At the last supper when Judas heard Christ mention a betrayal I suppose he assumed this couldn't be the deal he made, because he asked Christ, "Is it I." Christ said it was, so his feelings were hurt. He loved Christ and didn't mean to hurt him in any way. He couldn't imagine these priests or ministers plotting murder, so he assumed Christ was over suspicious, but after Christ was convicted, his justification didn't work any more. He blamed himself and the guilt was so heavy he couldn't bear it. He didn't ask what he could do like Peter did, he just killed himself.
With both of these men Christ removed the alibi in advance of the deed. Christ removed Paul's alibi after the deed. Saul or Paul was converted to Christ when Saul met Christ on the road to Damascus, and Christ said, "it is hard for thee to kick against the pricks." To understand this we must know why Saul hated Christ and why he worked so hard against Christ? You have heard the old saying, that the truth hurts, like if you call a fat person fatty, it's irritating to him. Saul was like this, he was irritated when he heard anything from Christ because his subconscious mind knew Christ was right and he wasn't ready to admit it. Whenever Christ said anything Paul would want to fight back. Every time he would do something against Christ or one of the disciples his conscience would bother him because he knew it was wrong in his subconscious mind. When Christ said it is hard for you to kick against the pricks, the pricks being the pricks of his conscience, he was kicking against his conscience by prosecuting the Christians and that made it worse. Paul's sin was to alibi or justify his actions by saying that Christ was wrong and that he, Paul was serving God. When Christ said this, he realized what he was doing to himself. Then he fell on the ground and his eyesight left him, and he was blind. It is no wonder it knocked his eyesight out, it is a wonder it didn't kill him. I can not believe that Saul was the type of man to miss an event like the hanging of Christ, so I conclude that he was the soldier that did the actual crucifixion itself. I think that is what Christ meant when he said I am Jesus whom thou persecutest.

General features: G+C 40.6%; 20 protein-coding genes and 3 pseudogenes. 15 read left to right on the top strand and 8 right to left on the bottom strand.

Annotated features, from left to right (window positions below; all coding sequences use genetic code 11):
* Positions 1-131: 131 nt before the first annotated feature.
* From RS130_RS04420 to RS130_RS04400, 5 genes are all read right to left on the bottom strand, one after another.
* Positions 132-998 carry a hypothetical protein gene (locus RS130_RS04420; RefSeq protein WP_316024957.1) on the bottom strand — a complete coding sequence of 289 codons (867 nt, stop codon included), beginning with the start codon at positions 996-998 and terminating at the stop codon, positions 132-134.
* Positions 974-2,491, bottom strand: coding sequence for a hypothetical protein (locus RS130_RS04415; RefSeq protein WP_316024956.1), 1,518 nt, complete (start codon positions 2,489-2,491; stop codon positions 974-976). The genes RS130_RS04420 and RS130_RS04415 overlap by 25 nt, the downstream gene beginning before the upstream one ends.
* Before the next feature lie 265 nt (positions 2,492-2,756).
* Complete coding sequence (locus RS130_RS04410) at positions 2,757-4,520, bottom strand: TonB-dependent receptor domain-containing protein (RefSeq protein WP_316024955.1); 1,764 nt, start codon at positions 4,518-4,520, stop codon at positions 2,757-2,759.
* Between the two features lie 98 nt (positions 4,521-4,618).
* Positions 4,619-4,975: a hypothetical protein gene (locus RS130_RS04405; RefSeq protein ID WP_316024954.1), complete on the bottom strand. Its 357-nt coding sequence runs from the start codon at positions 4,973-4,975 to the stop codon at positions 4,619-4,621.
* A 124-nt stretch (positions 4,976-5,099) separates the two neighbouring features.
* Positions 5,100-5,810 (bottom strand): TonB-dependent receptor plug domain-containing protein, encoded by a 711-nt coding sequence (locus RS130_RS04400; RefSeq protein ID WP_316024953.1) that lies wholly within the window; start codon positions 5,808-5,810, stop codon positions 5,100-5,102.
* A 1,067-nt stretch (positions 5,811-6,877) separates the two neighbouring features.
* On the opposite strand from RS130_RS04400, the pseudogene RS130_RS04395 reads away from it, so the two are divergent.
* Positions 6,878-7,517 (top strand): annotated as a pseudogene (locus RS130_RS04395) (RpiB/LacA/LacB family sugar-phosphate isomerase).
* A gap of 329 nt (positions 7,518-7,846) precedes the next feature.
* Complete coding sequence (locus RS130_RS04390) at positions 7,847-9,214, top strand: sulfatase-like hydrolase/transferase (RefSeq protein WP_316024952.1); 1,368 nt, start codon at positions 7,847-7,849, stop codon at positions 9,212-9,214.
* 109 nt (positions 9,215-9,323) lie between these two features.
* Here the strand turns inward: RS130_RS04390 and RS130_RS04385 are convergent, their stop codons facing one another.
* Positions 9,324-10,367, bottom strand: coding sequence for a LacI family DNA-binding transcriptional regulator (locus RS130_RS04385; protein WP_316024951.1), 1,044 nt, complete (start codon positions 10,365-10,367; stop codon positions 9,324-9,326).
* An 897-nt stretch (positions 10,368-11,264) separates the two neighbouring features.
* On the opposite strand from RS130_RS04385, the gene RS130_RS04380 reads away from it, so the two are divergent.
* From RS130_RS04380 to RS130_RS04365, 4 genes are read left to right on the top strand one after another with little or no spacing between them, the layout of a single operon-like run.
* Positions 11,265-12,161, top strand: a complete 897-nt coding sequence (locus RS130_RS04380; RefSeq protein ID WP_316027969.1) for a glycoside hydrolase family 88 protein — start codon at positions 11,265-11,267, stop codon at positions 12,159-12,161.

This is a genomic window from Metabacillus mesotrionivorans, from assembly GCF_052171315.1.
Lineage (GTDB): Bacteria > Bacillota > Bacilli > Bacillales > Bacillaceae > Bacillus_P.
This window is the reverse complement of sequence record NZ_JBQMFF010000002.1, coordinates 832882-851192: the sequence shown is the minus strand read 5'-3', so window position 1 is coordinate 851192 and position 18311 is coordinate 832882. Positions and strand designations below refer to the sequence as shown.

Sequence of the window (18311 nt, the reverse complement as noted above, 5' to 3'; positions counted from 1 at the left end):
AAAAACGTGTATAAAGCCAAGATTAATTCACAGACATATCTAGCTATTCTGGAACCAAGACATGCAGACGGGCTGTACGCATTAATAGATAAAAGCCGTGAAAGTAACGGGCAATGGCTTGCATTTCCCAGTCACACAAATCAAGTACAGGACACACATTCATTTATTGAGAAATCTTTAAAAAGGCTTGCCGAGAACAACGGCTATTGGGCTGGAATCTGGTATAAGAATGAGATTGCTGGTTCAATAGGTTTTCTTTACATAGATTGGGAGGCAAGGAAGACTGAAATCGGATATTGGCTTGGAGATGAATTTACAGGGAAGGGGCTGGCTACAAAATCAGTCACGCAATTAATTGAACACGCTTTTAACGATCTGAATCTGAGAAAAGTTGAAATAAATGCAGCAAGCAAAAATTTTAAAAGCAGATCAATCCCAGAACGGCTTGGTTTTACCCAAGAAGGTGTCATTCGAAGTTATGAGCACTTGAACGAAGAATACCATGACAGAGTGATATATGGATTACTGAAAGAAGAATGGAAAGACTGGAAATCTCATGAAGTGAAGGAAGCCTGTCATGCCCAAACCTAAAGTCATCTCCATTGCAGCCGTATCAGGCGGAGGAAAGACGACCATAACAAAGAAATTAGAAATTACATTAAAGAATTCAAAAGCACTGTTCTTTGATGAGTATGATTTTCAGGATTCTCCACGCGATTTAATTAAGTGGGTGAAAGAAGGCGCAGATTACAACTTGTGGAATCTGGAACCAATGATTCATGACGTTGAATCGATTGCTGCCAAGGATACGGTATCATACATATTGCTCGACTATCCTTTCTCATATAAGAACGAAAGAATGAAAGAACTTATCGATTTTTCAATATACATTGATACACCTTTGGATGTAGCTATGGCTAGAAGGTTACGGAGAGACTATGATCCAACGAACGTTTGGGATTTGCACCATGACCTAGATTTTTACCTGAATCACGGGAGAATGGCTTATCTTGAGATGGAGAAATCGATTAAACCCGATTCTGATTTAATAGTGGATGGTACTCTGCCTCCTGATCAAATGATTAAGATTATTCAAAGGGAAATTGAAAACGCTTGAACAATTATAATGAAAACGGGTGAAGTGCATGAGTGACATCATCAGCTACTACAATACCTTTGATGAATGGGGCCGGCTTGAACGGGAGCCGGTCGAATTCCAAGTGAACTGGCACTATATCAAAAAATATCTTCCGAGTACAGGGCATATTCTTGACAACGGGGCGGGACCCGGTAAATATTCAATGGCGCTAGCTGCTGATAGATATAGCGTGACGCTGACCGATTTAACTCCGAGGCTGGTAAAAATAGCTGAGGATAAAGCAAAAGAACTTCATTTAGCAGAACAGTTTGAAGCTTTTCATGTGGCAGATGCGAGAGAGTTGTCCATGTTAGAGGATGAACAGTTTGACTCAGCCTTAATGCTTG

Christ and Paul had another meeting where they talked directly to each other. They talked about that same prick again, only this time they referred to it as a thorn in the flesh that Paul was given. Paul said 2 Corinthians 12;8 "For this thing I besought the Lord thrice, that it might depart from me. Christ said; My grace is sufficient for thee: for my strength is made perfect in weakness." The word perfect means, complete or finished or something that has been perfected, not something without flaw, that is a fallacy! What Christ said is that he gets his Strength from Paul's weakness or the thorn in Paul's side. In other words the guilt that Paul has, makes Paul try to make an atonement for his guilt or make a restitution to Christ. But he has taken Christ's life and can not restore it, so the restitution is impossible and Christ has taken the justification away, so Paul will spend the rest of his life trying to make an atonement for this. He can't quit trying. Should Paul ever try to quit trying the guilt would drive him crazy like it did Judas. The guilt would be unbearable. Paul is a slave to Christ. This is where Christ gets his strength. This appears to me as a very nice thing; Christ has these slaves working for him, that he doesn't have to drive, they drive themselves to the limit, and they can't quit or run away. They could have used the services of the devil to justify their actions, but now this is not possible, because Christ has removed the devil or sin from them, and it is impossible for them to go back and follow the old way again.